No Reason for Alarm About Pope's Health, Says Cardinal Re

Statements Taken Out of Context Renew Concern

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VATICAN CITY, OCT. 3, 2003 ( Responding to media speculation, one of John Paul II’s closest aides, Cardinal Giovanni Battista Re, says there is no reason for alarm over the Pope’s health.

The prefect of the Congregation for Bishops, who lunched with the Holy Father on Wednesday, said: “The Pope is a strong man, lucid in mind, with a clear view of the world.”

“Of course he has real difficulties with pronunciation, especially when he is tired, and he has problems walking,” he said Thursday at a book presentation.

Today, the Pope had a full schedule of audiences. In the morning he received Jean Obeid, Lebanon’s Foreign Affairs Minister; three bishops from the Philippines; and the Redemptorists participating in their congregation’s general chapter.

The Pope was also to receive in audience Polish Prime Minister Leszek Miller, who is in Rome to attend the European Union’s Intergovernmental Conference.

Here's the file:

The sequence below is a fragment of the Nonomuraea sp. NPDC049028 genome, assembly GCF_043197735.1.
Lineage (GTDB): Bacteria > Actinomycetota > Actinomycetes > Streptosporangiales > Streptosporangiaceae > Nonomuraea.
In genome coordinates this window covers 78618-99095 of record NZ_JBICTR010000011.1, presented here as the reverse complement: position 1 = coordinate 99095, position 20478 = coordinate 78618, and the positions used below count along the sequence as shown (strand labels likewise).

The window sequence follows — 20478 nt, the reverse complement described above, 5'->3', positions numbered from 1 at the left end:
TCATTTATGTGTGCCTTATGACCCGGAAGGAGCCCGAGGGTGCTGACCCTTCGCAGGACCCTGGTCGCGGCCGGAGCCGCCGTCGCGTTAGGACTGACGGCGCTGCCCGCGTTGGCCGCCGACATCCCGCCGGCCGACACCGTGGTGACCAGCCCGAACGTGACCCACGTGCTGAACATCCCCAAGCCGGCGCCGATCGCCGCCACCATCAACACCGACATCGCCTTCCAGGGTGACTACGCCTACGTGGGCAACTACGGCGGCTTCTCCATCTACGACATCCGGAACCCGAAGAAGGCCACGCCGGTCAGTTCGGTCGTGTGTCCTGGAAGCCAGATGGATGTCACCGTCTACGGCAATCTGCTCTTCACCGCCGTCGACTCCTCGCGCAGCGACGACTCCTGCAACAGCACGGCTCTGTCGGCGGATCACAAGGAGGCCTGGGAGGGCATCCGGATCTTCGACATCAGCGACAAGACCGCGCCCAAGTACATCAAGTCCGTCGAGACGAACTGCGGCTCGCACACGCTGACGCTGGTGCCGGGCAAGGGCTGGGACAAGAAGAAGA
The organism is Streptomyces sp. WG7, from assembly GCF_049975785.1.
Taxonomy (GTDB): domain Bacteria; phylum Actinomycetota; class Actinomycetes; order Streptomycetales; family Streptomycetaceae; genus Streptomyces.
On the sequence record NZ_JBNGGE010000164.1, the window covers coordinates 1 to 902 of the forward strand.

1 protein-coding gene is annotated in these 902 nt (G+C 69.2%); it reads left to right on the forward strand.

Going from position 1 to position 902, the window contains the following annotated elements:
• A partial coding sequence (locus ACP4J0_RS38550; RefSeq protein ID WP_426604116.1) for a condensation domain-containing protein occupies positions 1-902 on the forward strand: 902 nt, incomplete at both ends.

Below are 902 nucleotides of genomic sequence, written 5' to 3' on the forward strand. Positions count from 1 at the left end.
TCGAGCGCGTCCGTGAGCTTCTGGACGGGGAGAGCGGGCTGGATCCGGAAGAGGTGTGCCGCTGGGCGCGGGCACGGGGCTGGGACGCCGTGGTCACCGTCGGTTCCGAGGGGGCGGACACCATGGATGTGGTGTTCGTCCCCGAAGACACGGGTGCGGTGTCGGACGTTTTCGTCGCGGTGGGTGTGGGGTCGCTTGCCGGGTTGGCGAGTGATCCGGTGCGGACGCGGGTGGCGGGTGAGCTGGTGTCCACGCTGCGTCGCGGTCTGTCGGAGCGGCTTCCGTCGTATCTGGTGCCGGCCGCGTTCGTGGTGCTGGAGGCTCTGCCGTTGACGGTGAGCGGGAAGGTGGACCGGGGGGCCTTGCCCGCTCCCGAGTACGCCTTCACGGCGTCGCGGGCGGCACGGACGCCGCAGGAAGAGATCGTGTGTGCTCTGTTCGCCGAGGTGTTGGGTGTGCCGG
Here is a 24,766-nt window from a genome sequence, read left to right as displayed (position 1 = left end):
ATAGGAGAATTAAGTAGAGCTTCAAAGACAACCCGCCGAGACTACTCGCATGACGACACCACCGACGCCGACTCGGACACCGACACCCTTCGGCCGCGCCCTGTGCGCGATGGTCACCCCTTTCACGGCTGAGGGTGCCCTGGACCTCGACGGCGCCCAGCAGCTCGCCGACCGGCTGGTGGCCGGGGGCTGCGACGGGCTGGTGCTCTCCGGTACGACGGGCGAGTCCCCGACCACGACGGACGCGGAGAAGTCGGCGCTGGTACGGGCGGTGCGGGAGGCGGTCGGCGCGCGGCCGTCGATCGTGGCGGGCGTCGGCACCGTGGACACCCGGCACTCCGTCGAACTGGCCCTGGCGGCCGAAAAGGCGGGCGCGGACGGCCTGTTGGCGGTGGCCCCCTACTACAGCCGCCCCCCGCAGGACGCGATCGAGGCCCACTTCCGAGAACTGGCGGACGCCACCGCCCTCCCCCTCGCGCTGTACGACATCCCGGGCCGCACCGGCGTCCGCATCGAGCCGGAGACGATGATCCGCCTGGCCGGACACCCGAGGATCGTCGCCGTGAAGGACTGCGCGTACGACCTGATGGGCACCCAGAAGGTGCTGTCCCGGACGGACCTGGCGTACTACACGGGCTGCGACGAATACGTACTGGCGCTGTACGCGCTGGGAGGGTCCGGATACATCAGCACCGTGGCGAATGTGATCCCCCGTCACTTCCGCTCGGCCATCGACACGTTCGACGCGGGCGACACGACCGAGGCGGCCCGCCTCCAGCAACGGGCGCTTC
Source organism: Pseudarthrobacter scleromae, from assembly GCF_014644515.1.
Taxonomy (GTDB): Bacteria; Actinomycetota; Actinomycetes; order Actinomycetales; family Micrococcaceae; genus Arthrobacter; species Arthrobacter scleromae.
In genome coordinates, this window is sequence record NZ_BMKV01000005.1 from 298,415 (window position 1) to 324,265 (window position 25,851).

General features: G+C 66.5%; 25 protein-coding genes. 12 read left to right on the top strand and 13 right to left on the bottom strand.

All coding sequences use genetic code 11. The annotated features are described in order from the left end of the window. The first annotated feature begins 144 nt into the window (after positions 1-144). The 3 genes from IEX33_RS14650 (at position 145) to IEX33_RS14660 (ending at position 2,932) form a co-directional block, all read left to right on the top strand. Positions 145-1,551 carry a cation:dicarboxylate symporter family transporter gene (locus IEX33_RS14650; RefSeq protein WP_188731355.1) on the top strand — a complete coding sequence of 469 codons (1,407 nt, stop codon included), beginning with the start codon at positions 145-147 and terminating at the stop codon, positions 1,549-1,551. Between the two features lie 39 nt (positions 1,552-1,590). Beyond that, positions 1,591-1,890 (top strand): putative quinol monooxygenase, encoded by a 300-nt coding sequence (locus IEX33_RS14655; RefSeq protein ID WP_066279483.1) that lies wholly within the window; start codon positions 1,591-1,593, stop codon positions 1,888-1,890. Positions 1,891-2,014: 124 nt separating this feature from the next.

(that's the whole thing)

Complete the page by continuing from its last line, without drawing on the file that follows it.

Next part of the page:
Cardinal Re’s statements were made after some news media exaggerated statements made by Cardinal Christoph Schönborn of Vienna.

In an interview on Austrian national radio, the Vienna archbishop said that “even a life as full and intense” as this Pope’s “has to end sometime.” He said that that was something quite natural, but what is unusual is that it should occur “in everyone’s view.”

“Everyone is seeing a sick Pope, incapacitated, who is dying — I don’t know how close he is to death — who is nearing the last days and months of his life,” the cardinal said. He added that the image of the frail Pope “is a difficult sign for our society, which idolizes health.”

Cardinal Schönborn’s interview was published by an international agency under a headline, “The Pope Is Dying.”

A spokesman for the Vienna prelate, Erich Leitenberger, said later that Cardinal Schönborn’s statements should be taken “philosophically and not literally.”

The previous day, John Paul II’s personal secretary, Archbishop Stanislaw Dziwisz, said that the press had distorted a private comment made by Cardinal Joseph Ratzinger, to the point that it made the German weep.

On Thursday, Australian Foreign Minister Alexander Downer came away from an audience with the Pope relieved that his health seemed better than recent reports had suggested, the news portal said.

“It’s not like in the media. He is not on the brink,” Downer said after the Vatican meeting.

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